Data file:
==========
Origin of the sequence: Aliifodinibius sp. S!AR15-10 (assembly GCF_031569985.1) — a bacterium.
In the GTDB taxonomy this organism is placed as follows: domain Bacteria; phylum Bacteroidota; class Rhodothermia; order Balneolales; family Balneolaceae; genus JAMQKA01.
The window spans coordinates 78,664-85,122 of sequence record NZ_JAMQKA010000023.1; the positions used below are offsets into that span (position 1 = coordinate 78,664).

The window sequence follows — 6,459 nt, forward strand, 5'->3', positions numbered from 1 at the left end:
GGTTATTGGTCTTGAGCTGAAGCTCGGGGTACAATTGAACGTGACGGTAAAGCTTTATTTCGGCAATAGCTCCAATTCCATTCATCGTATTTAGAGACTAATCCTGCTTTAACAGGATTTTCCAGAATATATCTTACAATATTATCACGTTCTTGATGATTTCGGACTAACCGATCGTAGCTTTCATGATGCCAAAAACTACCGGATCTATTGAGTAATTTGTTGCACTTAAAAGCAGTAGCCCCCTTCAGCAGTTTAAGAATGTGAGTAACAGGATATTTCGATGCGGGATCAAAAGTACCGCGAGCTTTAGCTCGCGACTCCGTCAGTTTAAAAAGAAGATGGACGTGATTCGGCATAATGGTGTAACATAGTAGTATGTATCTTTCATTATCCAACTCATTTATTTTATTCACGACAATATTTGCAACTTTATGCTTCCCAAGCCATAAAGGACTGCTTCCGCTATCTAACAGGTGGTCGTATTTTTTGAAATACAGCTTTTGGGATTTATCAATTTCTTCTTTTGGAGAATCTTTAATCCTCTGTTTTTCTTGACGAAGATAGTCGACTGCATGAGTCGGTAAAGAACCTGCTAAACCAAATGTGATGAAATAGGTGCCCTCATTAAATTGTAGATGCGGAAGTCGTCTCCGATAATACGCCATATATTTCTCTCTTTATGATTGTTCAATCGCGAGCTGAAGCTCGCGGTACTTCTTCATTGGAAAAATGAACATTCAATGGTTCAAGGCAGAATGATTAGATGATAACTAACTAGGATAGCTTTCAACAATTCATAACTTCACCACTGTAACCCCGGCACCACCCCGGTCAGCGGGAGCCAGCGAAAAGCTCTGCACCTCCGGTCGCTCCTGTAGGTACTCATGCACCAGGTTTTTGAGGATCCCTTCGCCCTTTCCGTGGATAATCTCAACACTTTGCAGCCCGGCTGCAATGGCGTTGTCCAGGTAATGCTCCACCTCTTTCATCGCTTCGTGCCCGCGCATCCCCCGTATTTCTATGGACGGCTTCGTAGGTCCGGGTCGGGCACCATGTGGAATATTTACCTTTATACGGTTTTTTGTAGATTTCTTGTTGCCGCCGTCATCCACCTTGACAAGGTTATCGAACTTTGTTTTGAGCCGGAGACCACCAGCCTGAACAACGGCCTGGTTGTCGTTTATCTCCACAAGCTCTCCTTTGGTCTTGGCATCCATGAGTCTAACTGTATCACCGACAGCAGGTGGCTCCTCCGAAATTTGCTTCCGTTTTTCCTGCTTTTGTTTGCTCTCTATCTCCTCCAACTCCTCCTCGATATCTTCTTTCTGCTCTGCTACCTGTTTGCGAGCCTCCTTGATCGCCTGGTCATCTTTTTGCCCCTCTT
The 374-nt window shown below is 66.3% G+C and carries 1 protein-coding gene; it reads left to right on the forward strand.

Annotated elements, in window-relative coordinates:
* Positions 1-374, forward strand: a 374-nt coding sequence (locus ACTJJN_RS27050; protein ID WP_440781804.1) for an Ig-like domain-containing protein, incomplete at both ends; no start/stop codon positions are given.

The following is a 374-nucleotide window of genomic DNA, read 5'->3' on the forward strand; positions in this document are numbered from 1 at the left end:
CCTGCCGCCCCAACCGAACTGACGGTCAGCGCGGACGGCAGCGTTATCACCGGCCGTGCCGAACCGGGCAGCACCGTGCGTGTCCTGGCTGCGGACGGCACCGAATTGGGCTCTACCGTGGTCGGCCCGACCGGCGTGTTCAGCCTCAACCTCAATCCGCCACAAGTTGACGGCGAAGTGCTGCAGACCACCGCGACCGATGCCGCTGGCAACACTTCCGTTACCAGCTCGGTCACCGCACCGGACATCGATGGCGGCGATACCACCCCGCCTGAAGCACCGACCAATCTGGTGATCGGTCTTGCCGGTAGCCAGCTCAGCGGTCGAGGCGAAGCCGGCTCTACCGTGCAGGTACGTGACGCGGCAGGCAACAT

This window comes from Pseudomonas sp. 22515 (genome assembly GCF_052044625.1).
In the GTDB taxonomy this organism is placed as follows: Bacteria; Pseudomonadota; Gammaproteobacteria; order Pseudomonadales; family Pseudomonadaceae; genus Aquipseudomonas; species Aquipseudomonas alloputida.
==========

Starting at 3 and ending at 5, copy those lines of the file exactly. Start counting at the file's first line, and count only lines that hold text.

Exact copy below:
The window spans coordinates 78,664-85,122 of sequence record NZ_JAMQKA010000023.1; the positions used below are offsets into that span (position 1 = coordinate 78,664).

The window sequence follows — 6,459 nt, forward strand, 5'->3', positions numbered from 1 at the left end:
GGTTATTGGTCTTGAGCTGAAGCTCGGGGTACAATTGAACGTGACGGTAAAGCTTTATTTCGGCAATAGCTCCAATTCCATTCATCGTATTTAGAGACTAATCCTGCTTTAACAGGATTTTCCAGAATATATCTTACAATATTATCACGTTCTTGATGATTTCGGACTAACCGATCGTAGCTTTCATGATGCCAAAAACTACCGGATCTATTGAGTAATTTGTTGCACTTAAAAGCAGTAGCCCCCTTCAGCAGTTTAAGAATGTGAGTAACAGGATATTTCGATGCGGGATCAAAAGTACCGCGAGCTTTAGCTCGCGACTCCGTCAGTTTAAAAAGAAGATGGACGTGATTCGGCATAATGGTGTAACATAGTAGTATGTATCTTTCATTATCCAACTCATTTATTTTATTCACGACAATATTTGCAACTTTATGCTTCCCAAGCCATAAAGGACTGCTTCCGCTATCTAACAGGTGGTCGTATTTTTTGAAATACAGCTTTTGGGATTTATCAATTTCTTCTTTTGGAGAATCTTTAATCCTCTGTTTTTCTTGACGAAGATAGTCGACTGCATGAGTCGGTAAAGAACCTGCTAAACCAAATGTGATGAAATAGGTGCCCTCATTAAATTGTAGATGCGGAAGTCGTCTCCGATAATACGCCATATATTTCTCTCTTTATGATTGTTCAATCGCGAGCTGAAGCTCGCGGTACTTCTTCATTGGAAAAATGAACATTCAATGGTTCAAGGCAGAATGATTAGATGATAACTAACTAGGATAGCTTTCAACAATTCATAACTTCACCACTGTAACCCCGGCACCACCCCGGTCAGCGGGAGCCAGCGAAAAGCTCTGCACCTCCGGTCGCTCCTGTAGGTACTCATGCACCAGGTTTTTGAGGATCCCTTCGCCCTTTCCGTGGATAATCTCAACACTTTGCAGCCCGGCTGCAATGGCGTTGTCCAGGTAATGCTCCACCTCTTTCATCGCTTCGTGCCCGCGCATCCCCCGTATTTCTATGGACGGCTTCGTAGGTCCGGGTCGGGCACCATGTGGAATATTTACCTTTATACGGTTTTTTGTAGATTTCTTGTTGCCGCCGTCATCCACCTTGACAAGGTTATCGAACTTTGTTTTGAGCCGGAGACCACCAGCCTGAACAACGGCCTGGTTGTCGTTTATCTCCACAAGCTCTCCTTTGGTCTTGGCATCCATGAGTCTAACTGTATCACCGACAGCAGGTGGCTCCTCCGAAATTTGCTTCCGTTTTTCCTGCTTTTGTTTGCTCTCTATCTCCTCCAACTCCTCCTCGATATCTTCTTTCTGCTCTGCTACCTGTTTGCGAGCCTCCTTGATCGCCTGGTCATCTTTTTGCCCCTCTT